Yesteryear Cheer in Anderson Valley Napa Valley gets a lot of the wine-loving limelight, and deservedly so. It’s home to world-famous vineyards, Michelin-star dining rooms, swanky hotels, and hundreds of tasting rooms.
But with all that grapey glory comes the conga line of cars rolling up Highway 29, especially during busy summer months. Luckily, oenophiles are spoilt for choice when it comes to sipping in the Golden State, and low-key Anderson Valley ticks the boxes for those in search of a wine-country escape that feels like a trip to yesteryear.
About 125 miles (200 kilometers) northwest of San Francisco’s Golden Gate Bridge, the 15-mile (24-kilometer) long valley is cooled by the nearby Pacific Ocean, making it just right for grape-growing, especially Pinot Noir, Chardonnay, Sauvignon Blanc, Sparkling, Riesling, Syrah, and late harvest varietals.
Here, family-owned, and sustainably minded wineries invite visitors to tour and taste their prized wines without the glitz or crowds of Napa Valley, while a dairy farm with award-winning cheese and unpretentious dining rooms knows how to satiate sophisticated palates. Add in an idyllic dose of giant redwoods and west coast sunsets, and this under-the-radar wine country impresses.
Here are four reasons you’ll fall for Anderson Valley.
Within minutes of edging onto Highway 128, the road begins to twist, cell phone service drops off (sorry Mom), and there’s nary a gaudy strip mall or fast-food joint in sight.
In their place are cascading vineyards tucked into the pleats of rolling hills; horses and sheep grazing near dilapidated barns that look as if they’ll topple in a stiff wind; and apple orchards and redwood forests that draw you far away from the jostle of modern times.
Anderson Valley’s biggest town is Booneville (population of a little over 1,000). Make sure to drop by Booneville General Store for seasonal and organic breakfast and lunch made with ingredients from nearby farms, fresh pastries baked daily, and wine by the glass. Nearby you can visit the Philo Apple Farm, an honor system fruit stand with Saturday night suppers in the garden between March and October.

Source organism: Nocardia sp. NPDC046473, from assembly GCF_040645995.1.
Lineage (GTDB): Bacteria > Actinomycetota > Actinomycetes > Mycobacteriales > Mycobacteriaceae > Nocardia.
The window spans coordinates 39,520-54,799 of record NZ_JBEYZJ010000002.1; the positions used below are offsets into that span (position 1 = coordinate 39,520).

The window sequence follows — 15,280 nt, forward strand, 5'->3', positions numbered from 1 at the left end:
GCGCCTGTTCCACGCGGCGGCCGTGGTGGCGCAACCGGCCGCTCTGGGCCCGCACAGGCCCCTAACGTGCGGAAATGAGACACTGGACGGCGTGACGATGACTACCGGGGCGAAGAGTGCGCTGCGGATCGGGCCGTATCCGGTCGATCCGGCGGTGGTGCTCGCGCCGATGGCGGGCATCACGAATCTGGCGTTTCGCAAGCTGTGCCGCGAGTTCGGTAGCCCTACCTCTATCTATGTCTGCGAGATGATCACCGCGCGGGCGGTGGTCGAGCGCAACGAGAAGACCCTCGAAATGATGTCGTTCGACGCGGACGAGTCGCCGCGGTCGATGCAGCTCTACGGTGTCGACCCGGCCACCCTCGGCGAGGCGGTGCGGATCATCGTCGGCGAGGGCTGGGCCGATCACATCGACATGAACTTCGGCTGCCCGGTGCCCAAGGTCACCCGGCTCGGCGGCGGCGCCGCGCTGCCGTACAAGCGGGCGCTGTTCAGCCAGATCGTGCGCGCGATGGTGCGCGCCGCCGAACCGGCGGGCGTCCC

Anderson Valley’s wineries are easy to get into too, even during summer (but do check ahead), and fees, if they exist at all, are so low you might think you’re tasting like it’s 1999.
The wine might be small, but it’s big on wine-tasting options with more than 30 wineries and tasting rooms sprinkled between the petit towns of Yorkville and Navarro.
Most are small, family-run stops where picnicking is not only allowed but also encouraged, and the owner might be the one filling your glass. Navarro Vineyards is an award-winner and mainstay since 1974.
Their combo tour-and-tasting is worth the dirt on your shoes you’ll collect while walking between the vines, peaking into the barrel rooms, and tasting juice from the vats. Don’t miss Anderson Valley’s oldest winery, Husch Vineyards, crushing grapes here since 1971.
A former pony barn from the late 1800s is now the tasting room where you can sip Pinot Noir, Chardonnay, and Gewurztraminer, among other varietals.
There’s always a reason to celebrate when the scenery is this nice, so drop by the home of one of France’s most prestigious Champagne houses, Roederer, which opened its doors in the Anderson Valley in 1982, and makes its celebratory sparkles from Pinot Noir and Chardonnay grapes grown on the property.
Most wineries are beautiful by design, but Mother Nature upped the ante with stunning scenery in and around the Anderson Valley. Mendocino County teems with places to ogle ancient trees, hike through state parks, and tidepool along the pristine coastline.
Travel west through Anderson Valley on Highway 128 and it eventually sidles up alongside the Navarro River and dips into a lush redwood tree forest before opening onto the craggy coast.
The picturesque Victorian-era town of Mendocino, less than an hour from the sits on a bluff above the sea with a view that will set your Instagram feed ablaze. Within the valley itself, Hendy Woods State Park is home to old-growth redwoods that are more than 300 feet tall and 1,000 years old.
The non-wine scene
Not everyone loves wine, and it’s okay. We can still be friends. Dining is Anderson Valley’s next favorite pastime, and a handful of noteworthy tables remind diners that local farms are on top of their game. Reserve your seat at the Bewildered Pig, whose unassuming roadhouse exterior belies the elevated experience inside.
Environmentally attentive before it was trendy to be so, the Anderson Valley Brewing Company defines fun in the valley. Its 30-acre family-friendly beer park has outdoor seating, an 18-hole disc golf course, a live music stage, and craft suds to sip on-site or to go. Across the road, things get a little cheesy at Pennyroyal Farm, a sustainable dairy farm with award-winning cheese, and their own wine too. Book the farm tour (followed by a tasting) and say hello to the adorable resident goats and sheep.
Top 10 Travel Tips for 2023
Get the top 10 Tips to increase the awesomeness factor of your next Travel Adventure. You will also receive updates on new and amazing places to travel to.